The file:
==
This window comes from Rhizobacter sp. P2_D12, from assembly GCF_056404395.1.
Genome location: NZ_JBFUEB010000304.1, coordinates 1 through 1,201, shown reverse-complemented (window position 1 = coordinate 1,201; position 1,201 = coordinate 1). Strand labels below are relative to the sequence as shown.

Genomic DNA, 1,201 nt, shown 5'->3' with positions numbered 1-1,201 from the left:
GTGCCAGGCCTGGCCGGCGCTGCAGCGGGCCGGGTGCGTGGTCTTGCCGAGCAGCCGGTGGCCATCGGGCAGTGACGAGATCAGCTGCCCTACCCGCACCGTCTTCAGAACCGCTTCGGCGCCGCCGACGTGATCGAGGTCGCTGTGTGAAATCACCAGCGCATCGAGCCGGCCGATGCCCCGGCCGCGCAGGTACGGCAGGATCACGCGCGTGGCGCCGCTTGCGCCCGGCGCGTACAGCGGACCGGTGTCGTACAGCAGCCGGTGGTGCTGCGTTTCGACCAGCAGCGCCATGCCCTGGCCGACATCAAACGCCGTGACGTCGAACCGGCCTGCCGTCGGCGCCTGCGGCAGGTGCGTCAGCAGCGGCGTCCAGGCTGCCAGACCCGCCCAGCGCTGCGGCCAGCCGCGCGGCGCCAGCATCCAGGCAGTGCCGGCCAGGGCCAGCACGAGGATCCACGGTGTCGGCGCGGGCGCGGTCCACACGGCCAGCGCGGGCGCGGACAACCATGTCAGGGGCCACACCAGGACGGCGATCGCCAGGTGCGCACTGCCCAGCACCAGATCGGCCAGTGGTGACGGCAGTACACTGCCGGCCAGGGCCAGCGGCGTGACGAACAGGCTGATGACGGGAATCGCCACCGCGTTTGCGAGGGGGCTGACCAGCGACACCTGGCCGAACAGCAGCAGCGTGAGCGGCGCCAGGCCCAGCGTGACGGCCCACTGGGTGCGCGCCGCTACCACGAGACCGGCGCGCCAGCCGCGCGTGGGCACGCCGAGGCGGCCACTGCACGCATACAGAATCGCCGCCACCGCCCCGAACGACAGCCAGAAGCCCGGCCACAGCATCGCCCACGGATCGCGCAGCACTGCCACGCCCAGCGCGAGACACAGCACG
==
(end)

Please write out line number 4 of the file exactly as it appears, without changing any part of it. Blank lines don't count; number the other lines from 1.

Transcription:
GTGCCAGGCCTGGCCGGCGCTGCAGCGGGCCGGGTGCGTGGTCTTGCCGAGCAGCCGGTGGCCATCGGGCAGTGACGAGATCAGCTGCCCTACCCGCACCGTCTTCAGAACCGCTTCGGCGCCGCCGACGTGATCGAGGTCGCTGTGTGAAATCACCAGCGCATCGAGCCGGCCGATGCCCCGGCCGCGCAGGTACGGCAGGATCACGCGCGTGGCGCCGCTTGCGCCCGGCGCGTACAGCGGACCGGTGTCGTACAGCAGCCGGTGGTGCTGCGTTTCGACCAGCAGCGCCATGCCCTGGCCGACATCAAACGCCGTGACGTCGAACCGGCCTGCCGTCGGCGCCTGCGGCAGGTGCGTCAGCAGCGGCGTCCAGGCTGCCAGACCCGCCCAGCGCTGCGGCCAGCCGCGCGGCGCCAGCATCCAGGCAGTGCCGGCCAGGGCCAGCACGAGGATCCACGGTGTCGGCGCGGGCGCGGTCCACACGGCCAGCGCGGGCGCGGACAACCATGTCAGGGGCCACACCAGGACGGCGATCGCCAGGTGCGCACTGCCCAGCACCAGATCGGCCAGTGGTGACGGCAGTACACTGCCGGCCAGGGCCAGCGGCGTGACGAACAGGCTGATGACGGGAATCGCCACCGCGTTTGCGAGGGGGCTGACCAGCGACACCTGGCCGAACAGCAGCAGCGTGAGCGGCGCCAGGCCCAGCGTGACGGCCCACTGGGTGCGCGCCGCTACCACGAGACCGGCGCGCCAGCCGCGCGTGGGCACGCCGAGGCGGCCACTGCACGCATACAGAATCGCCGCCACCGCCCCGAACGACAGCCAGAAGCCCGGCCACAGCATCGCCCACGGATCGCGCAGCACTGCCACGCCCAGCGCGAGACACAGCACG